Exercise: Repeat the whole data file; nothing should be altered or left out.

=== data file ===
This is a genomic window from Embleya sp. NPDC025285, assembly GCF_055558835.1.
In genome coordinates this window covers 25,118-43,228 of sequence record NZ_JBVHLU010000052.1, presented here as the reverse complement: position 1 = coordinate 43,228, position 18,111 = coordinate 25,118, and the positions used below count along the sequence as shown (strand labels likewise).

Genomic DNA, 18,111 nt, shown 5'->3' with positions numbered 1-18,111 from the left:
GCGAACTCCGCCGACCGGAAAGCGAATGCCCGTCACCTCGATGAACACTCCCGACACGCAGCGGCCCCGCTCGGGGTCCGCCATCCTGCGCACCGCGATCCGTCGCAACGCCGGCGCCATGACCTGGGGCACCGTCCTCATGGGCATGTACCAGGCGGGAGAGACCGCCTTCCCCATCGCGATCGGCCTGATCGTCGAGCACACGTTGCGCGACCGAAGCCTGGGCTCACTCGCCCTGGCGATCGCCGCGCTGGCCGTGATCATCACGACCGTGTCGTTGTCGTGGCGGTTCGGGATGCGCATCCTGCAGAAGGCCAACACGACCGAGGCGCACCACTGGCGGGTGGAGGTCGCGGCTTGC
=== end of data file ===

This is a genomic window from Embleya sp. NPDC025285, assembly GCF_055558835.1.
In genome coordinates this window covers 25,118-43,228 of sequence record NZ_JBVHLU010000052.1, presented here as the reverse complement: position 1 = coordinate 43,228, position 18,111 = coordinate 25,118, and the positions used below count along the sequence as shown (strand labels likewise).

Genomic DNA, 18,111 nt, shown 5'->3' with positions numbered 1-18,111 from the left:
GCGAACTCCGCCGACCGGAAAGCGAATGCCCGTCACCTCGATGAACACTCCCGACACGCAGCGGCCCCGCTCGGGGTCCGCCATCCTGCGCACCGCGATCCGTCGCAACGCCGGCGCCATGACCTGGGGCACCGTCCTCATGGGCATGTACCAGGCGGGAGAGACCGCCTTCCCCATCGCGATCGGCCTGATCGTCGAGCACACGTTGCGCGACCGAAGCCTGGGCTCACTCGCCCTGGCGATCGCCGCGCTGGCCGTGATCATCACGACCGTGTCGTTGTCGTGGCGGTTCGGGATGCGCATCCTGCAGAAGGCCAACACGACCGAGGCGCACCACTGGCGGGTGGAGGTCGCGGCTTGC